Consider instead a Tweet that says:
Geothermal is an endless supply of energy that can drive future innovation and a thriving environment.
The keywords are geothermal, endless supply, innovation, and thriving. Who wouldn’t want to get behind this idea?
Consider whether you give more air time to your ideas or your opponents. How much time do you put into debating degrowthers on Twitter? Every moment you spend arguing against something is a moment lost to make the case for your idea.
And by regularly associating yourself with the ideas you disagree with, you build a brand that’s connected to what you DON’T believe rather than what you DO believe.
Do you want to be Jim, the anti-fossil guy or Sarah, the geothermal gal?
Of course, there will be times that you have to debunk or educate. Keep statements about what your idea is NOT to a minimum, and don’t get dragged into useless arguments.
3. Use clear, simple language.
Energy is complex. It mixes advanced sciences: physics, chemistry, biology, and economics. Add in politics and consumer behavior, and it quickly becomes a mare’s nest of competing priorities, complicated science, and high emotions.
Explaining all of this in clear, simple terms is not easy.
It’s easy to explain a complex idea in a complex way. It’s even easy to explain a simple idea in a complex way. What’s hard is to explain a complex idea in a simple way.
Here’s what ChatGPT provided when I asked it to explain what coal is:
Coal is a sedimentary rock primarily composed of carbon, with small amounts of other elements like hydrogen, sulfur, oxygen, and nitrogen. It forms from the remains of prehistoric plants that settled and decomposed in oxygen-depleted, swampy environments over extensive periods. Over time, heat and pressure within the Earth transformed this organic material into coal through a geological process known as coalification.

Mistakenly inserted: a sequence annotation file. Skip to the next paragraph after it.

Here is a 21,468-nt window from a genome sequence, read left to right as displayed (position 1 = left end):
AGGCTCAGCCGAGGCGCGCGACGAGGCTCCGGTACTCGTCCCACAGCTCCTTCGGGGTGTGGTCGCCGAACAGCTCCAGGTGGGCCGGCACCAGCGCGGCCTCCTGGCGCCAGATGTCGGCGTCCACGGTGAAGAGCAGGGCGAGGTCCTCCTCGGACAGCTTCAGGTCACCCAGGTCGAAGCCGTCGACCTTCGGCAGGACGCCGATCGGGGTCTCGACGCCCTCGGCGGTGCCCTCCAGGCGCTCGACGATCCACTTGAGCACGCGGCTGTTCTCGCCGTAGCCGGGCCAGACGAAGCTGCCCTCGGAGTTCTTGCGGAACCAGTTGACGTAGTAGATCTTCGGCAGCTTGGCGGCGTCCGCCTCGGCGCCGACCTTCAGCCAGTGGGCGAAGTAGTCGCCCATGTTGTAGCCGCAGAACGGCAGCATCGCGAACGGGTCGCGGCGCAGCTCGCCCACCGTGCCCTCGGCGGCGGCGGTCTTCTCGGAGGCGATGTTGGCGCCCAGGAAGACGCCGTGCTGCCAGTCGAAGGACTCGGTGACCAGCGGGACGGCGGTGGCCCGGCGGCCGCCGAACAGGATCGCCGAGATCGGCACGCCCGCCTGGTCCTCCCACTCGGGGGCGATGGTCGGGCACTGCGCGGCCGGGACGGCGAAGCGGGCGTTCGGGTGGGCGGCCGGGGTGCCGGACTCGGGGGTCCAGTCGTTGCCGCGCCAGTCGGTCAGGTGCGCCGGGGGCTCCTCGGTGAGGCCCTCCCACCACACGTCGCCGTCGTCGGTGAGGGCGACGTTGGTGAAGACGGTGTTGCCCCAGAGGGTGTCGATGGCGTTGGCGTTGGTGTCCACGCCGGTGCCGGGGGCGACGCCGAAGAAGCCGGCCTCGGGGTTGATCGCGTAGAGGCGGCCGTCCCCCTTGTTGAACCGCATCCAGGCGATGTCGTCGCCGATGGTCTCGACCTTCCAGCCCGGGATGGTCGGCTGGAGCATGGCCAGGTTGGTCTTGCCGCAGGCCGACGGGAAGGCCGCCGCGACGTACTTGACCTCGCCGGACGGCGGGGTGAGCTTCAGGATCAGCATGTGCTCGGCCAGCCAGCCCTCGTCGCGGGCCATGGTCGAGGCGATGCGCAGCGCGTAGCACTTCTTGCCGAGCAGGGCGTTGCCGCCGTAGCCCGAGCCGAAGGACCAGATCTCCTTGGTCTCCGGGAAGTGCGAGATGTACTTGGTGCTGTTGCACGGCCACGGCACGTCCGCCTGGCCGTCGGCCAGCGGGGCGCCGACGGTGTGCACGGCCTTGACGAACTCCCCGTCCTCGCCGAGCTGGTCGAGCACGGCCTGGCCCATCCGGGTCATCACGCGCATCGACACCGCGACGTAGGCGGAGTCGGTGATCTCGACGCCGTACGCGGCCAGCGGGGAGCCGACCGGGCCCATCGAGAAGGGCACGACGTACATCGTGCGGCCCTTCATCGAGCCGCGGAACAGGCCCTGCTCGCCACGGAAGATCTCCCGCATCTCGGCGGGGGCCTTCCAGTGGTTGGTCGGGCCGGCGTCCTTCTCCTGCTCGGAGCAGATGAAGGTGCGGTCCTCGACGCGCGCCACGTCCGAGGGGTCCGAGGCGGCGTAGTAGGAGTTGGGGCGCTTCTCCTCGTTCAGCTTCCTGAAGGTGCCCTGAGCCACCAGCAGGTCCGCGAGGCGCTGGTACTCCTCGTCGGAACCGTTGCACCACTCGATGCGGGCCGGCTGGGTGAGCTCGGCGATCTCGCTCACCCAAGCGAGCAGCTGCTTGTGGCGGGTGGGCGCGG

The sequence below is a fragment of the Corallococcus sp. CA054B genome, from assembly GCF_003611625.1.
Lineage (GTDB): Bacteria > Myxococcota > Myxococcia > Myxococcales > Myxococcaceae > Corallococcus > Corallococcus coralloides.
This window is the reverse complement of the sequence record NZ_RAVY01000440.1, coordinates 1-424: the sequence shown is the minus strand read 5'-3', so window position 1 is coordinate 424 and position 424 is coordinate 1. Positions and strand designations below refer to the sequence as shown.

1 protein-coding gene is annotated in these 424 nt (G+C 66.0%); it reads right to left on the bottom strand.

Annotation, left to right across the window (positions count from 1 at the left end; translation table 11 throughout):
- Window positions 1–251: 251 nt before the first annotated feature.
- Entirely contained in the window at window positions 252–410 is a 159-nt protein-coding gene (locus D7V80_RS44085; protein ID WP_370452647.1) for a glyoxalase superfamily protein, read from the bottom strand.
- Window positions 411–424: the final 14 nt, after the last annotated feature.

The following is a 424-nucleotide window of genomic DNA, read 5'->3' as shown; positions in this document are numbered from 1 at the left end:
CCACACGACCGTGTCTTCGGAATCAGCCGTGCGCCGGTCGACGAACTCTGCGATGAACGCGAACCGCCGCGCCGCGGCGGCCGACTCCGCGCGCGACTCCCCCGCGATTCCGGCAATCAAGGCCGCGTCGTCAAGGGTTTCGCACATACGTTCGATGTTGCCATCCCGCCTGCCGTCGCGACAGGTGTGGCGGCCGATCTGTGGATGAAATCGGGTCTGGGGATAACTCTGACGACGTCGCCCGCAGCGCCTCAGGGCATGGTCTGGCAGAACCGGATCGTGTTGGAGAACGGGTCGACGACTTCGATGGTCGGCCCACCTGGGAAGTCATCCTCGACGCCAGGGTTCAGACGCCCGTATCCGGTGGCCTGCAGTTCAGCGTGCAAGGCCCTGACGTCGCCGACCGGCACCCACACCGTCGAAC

Coal comes in various colors, including black and brown, and has been historically utilized for industrial applications due to its combustible nature and high energy content. It is mined from the Earth’s crust and can be used for various purposes, including heating, metallurgy, and chemical production.
This is all factually correct, of course, but it’s full of jargon and complicated descriptions: oxygen-depleted, geological process, prehistoric, high energy content, to name just a few.
In comparison, the book All the Light We Cannot See, set in 1934, does an excellent job of explaining coal in clear, simple terms that a 3rd grader could understand:
Consider a single piece [of coal] glowing in your family’s stove. That chunk of coal was once a green plant, a fern or reed that lived one million years ago, or maybe two million, or maybe one hundred million.
Every summer for the whole life of that plant, its leaves caught what light they could and transformed the sun’s energy into itself. Into bark, twigs, stems. But then the plant died and fell, probably into water, and decayed into peat, and the peat was folded inside the earth for years upon years — eons in which something like a month or a decade or even your whole life was just a puff of air, a snap of two fingers.
And eventually, the peat dried and became like stone, and someone dug it up, and the coal man brought it to your house, and maybe you yourself carried it to the stove, and now that sunlight — sunlight one hundred million years old — is heating your home tonight.
Even something as complex as the biological process that generates coal over millennia can be explained simply and beautifully.